Much has changed since my childhood – more relevantly, much has expanded – mind, heart, memory, information, compassion and comprehension have all increased in capacity. The space taken up in my interior landscape by childhood trauma is decreasing proportionally. In fact, I can now fit it onto an 8×10 piece of canvas covered cardboard. Not that the over-size fangs, preternatural hearing and x-ray vision don’t still lurk in the shadows. Of course, they do. The evidence of their power is right here; captured in the imagery I chose to use.

But let’s go back to the benefits of my shadowy legacy. Not only was I frightened of those huge teeth, ears and eyes – I wanted their power for myself. Just now, writing these words I didn’t expect to say, that have never even occurred to me before, I begin to understand. I used to think I owed my talent for acute observation to the need to gauge my mother’s moods quickly. Probably true, but also (also being one of my most favorite words), I now see that I probably sharpened the acuity of my own senses in order to acquire some of the power those amplified sense organs could bestow.

See how this process works? I could have sworn I’d figured out everything about the dynamic between my young mother and the girl-child I once was. Yet, the collage has revealed a new piece of information. I understand more about why I am what I am. Once again I get to marvel at the interrelatedness of the universe, the prevalence of synchronicity and the elegance of cosmic timing. I am more connected; more humble, easier than I was when I started. Halleluiah.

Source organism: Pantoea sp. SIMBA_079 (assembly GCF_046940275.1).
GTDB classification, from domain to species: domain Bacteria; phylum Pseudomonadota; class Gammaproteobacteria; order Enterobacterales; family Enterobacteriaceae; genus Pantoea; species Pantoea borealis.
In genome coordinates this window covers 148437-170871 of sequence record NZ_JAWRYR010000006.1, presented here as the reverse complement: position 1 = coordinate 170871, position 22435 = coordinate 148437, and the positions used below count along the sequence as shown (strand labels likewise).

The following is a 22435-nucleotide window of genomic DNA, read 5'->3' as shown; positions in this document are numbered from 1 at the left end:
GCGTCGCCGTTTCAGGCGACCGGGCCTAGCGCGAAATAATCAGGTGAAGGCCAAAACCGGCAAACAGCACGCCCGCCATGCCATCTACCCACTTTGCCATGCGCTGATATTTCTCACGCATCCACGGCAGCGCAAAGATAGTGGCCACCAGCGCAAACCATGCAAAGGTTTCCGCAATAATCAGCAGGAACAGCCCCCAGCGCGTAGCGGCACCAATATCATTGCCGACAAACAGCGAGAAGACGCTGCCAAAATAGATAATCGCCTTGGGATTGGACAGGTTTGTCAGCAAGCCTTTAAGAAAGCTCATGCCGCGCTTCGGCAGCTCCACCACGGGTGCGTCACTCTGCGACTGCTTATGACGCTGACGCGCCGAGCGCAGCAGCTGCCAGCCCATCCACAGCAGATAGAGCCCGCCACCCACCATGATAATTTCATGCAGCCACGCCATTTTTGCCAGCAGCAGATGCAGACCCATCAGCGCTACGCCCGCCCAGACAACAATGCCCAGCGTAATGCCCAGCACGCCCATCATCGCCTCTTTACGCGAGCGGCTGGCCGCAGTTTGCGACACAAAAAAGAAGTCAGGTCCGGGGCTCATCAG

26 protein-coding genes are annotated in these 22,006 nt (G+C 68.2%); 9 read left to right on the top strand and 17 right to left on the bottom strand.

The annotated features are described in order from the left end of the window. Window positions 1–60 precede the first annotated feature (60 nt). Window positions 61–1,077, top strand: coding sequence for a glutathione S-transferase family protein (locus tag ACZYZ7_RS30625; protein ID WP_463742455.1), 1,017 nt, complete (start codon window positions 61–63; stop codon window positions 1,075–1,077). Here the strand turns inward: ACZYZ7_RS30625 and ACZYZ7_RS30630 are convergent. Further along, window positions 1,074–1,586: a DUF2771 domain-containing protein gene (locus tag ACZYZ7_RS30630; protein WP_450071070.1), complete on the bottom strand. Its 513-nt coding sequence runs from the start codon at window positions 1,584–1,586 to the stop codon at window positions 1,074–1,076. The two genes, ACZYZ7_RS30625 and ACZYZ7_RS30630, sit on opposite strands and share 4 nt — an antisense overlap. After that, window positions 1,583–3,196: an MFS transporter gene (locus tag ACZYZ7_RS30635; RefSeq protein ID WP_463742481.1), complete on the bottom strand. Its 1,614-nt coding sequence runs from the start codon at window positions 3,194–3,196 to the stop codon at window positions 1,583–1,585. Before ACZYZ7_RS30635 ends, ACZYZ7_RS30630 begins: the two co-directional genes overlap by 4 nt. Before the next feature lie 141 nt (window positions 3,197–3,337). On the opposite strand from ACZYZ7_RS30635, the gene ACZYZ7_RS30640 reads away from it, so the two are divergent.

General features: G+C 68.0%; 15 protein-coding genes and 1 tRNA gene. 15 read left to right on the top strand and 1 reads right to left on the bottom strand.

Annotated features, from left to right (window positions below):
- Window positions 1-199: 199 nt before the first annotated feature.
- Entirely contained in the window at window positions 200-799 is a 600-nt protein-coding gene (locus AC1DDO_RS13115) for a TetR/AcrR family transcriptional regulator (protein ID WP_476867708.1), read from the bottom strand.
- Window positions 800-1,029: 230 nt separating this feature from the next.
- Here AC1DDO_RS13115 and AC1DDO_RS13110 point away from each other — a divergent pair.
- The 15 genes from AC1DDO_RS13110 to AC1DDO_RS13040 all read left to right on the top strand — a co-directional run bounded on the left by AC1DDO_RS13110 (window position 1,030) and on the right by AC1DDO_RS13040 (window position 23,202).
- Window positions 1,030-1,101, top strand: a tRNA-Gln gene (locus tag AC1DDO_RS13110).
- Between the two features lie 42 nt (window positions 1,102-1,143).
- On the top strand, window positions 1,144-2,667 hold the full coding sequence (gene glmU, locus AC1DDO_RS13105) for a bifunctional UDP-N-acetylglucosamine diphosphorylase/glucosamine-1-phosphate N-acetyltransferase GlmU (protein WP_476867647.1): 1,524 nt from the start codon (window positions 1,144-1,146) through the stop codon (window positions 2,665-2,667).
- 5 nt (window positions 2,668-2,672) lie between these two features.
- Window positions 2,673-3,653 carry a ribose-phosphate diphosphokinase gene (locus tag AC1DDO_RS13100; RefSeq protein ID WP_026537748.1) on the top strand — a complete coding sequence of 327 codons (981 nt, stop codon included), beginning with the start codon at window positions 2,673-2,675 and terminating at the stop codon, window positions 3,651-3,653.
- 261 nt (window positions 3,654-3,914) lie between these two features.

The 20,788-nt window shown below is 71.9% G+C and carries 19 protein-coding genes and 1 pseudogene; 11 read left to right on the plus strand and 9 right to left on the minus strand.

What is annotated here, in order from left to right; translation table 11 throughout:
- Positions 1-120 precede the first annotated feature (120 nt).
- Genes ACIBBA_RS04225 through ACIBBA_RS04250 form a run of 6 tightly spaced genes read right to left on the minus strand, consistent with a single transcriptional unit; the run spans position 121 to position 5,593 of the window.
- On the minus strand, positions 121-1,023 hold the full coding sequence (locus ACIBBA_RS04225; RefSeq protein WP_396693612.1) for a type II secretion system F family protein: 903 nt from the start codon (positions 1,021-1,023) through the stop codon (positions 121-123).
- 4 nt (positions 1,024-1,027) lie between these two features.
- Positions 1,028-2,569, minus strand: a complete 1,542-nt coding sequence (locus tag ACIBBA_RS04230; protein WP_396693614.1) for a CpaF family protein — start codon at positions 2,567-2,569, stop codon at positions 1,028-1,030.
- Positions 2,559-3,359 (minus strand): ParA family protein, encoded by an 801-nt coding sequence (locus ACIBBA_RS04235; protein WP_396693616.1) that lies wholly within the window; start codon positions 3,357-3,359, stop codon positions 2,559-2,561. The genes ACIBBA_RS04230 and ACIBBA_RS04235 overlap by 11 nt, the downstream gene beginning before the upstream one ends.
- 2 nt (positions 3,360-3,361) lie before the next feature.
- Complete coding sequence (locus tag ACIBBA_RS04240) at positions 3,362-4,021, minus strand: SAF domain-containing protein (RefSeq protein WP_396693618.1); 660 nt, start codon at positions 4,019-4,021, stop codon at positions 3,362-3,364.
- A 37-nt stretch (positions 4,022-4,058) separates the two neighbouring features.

Michelle’s thoughts about Little Red Riding Hood

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Red Riding Hood tells the Wolf she is going to Granny's

Red Riding Hood tells the Wolf she is going to Granny’s

Chris and I decided to post thoughts about the artwork and prompt after we finish our artwork. Here are some of my thoughts.

Little Red Riding Hood

Week #1 The Big Picture: Illustrate the story … Little Red Riding Hood, its theme or significance. I have chosen to illustrate the story. One of the things that her mother had said to Little Red Riding Hood before she left for Granny’s house is …”Don’t talk to strangers”. Little Red not only speaks to the wolf but she tells him where she is going. That is what I illustrated.

Since this is an old tale, I decided to include the illuminated letter “R” which was used in old times to beautify hand written manuscripts. I wanted to give the piece a “Once Upon a Time Feel.”  Little Red Riding Hood is instructed to take a basket of goodies to her grandmother who is not feeling well. Granny lives in the forest. The forest is a scary place. The trees are tall and dense and they block out much of the sunlight. You cannot see what is up ahead. There are wild and dangerous creatures living among the trees. Red’s mother tells her to stay on the path. This is another admonishment little Red fails to heed … she does not listen to advice.

Originally, this fairy tale was a cautionary one. There were packs of wolves that did attack and kill people. The forest could be dangerous. People did get lost and disappear. Predatory animals do pry on the weak, the young and the very old.

The story however has many other meanings. The big bad wolf could represent a man who takes advantage of younger women. Red Riding Hood could be a woman who brings out the beast in men. Granny is frail and helpless. The woodsman is the good guy, the hero who saves the day.

What came up for me was …How am I like Little Red Riding Hood … naive and unconscious? How do my actions affect others? Do I listen to good advice? My focus was on “Red’s” red riding hood cape. I spent time creating the cape, I wanted it to be very red … sexy?  I wanted the forest to be dense and the path to be curved.  I wanted the wolf to surprise Red by appearing out of nowhere.